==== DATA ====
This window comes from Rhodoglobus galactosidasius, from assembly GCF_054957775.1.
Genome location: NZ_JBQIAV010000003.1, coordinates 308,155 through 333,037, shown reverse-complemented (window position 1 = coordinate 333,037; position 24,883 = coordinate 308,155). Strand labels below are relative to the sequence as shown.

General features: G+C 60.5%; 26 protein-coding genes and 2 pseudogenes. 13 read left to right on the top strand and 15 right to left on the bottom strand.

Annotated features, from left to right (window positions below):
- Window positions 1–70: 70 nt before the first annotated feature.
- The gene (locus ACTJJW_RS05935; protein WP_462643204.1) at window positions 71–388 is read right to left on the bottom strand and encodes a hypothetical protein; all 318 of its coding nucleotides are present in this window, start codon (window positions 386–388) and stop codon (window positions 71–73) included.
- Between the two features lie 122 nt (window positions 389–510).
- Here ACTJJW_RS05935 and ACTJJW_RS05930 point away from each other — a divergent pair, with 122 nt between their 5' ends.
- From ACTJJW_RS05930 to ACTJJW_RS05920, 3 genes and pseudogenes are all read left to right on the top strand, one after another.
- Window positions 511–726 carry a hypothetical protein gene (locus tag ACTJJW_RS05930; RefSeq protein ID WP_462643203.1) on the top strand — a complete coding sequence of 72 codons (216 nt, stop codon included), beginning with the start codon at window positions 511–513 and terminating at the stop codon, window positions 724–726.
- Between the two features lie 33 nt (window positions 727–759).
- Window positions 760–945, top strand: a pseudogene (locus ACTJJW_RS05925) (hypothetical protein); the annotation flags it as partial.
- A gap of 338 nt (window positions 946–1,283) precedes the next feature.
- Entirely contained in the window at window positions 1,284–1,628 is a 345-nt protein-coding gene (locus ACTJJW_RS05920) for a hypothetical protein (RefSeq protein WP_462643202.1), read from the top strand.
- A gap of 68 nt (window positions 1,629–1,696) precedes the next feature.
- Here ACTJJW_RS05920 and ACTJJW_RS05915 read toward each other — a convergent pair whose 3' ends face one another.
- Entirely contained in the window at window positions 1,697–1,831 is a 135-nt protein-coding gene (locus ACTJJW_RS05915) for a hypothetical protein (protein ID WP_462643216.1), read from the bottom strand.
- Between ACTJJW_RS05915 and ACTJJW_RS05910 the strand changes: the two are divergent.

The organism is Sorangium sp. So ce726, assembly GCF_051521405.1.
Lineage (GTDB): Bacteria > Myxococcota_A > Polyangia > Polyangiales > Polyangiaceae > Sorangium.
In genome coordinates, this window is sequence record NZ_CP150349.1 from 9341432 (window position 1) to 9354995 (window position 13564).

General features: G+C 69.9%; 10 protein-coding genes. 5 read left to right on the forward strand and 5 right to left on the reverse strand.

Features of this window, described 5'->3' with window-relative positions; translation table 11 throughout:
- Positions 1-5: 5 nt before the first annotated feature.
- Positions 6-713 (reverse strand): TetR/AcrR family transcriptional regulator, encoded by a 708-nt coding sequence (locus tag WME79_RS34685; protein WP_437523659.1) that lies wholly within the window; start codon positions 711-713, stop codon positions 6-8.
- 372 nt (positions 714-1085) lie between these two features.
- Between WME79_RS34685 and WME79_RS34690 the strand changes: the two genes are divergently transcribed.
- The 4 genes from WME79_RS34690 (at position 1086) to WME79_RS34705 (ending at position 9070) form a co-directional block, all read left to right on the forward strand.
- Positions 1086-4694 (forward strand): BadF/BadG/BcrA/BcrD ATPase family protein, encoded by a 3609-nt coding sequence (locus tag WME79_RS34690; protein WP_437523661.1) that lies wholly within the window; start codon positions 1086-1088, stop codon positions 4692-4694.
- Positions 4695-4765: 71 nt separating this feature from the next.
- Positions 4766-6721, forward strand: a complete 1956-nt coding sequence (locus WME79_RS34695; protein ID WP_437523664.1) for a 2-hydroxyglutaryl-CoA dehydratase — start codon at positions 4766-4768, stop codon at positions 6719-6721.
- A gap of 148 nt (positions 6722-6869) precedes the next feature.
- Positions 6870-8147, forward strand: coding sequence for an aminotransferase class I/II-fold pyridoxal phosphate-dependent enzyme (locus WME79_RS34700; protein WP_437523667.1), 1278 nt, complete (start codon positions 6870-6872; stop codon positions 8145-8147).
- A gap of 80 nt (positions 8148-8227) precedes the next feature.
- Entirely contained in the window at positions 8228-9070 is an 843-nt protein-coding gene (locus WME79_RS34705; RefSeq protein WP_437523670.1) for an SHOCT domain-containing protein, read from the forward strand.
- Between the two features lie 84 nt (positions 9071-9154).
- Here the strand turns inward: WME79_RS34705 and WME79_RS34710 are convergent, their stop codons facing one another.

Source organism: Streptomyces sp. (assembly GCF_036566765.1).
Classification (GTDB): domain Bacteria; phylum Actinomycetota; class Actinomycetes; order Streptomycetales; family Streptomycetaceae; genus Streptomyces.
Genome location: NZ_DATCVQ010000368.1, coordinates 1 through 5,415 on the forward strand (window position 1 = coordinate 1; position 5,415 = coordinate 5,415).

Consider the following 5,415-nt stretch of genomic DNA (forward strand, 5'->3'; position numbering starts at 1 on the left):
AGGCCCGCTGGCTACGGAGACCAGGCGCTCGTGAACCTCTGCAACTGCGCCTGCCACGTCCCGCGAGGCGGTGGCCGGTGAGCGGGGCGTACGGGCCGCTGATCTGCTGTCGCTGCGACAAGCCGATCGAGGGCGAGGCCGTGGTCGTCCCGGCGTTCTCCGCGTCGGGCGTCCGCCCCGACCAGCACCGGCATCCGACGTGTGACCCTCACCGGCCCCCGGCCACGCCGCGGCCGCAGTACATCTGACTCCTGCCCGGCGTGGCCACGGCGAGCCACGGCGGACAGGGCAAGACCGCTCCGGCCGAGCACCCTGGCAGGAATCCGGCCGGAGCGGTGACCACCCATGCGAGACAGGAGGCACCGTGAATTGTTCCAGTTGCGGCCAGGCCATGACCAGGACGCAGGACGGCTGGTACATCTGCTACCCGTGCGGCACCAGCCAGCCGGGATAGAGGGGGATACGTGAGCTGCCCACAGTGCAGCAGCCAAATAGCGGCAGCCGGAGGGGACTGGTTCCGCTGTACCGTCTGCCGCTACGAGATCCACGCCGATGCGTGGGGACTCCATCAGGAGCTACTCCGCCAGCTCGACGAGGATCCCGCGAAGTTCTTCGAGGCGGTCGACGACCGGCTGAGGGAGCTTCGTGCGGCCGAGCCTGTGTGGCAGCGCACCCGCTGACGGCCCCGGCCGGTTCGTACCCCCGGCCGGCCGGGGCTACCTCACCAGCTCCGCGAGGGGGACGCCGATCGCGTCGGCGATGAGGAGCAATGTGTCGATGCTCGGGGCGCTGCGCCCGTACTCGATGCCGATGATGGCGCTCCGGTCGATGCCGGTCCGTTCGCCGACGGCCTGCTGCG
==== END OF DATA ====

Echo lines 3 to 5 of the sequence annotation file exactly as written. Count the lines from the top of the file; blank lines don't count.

General features: G+C 60.5%; 26 protein-coding genes and 2 pseudogenes. 13 read left to right on the top strand and 15 right to left on the bottom strand.

Annotated features, from left to right (window positions below):
- Window positions 1–70: 70 nt before the first annotated feature.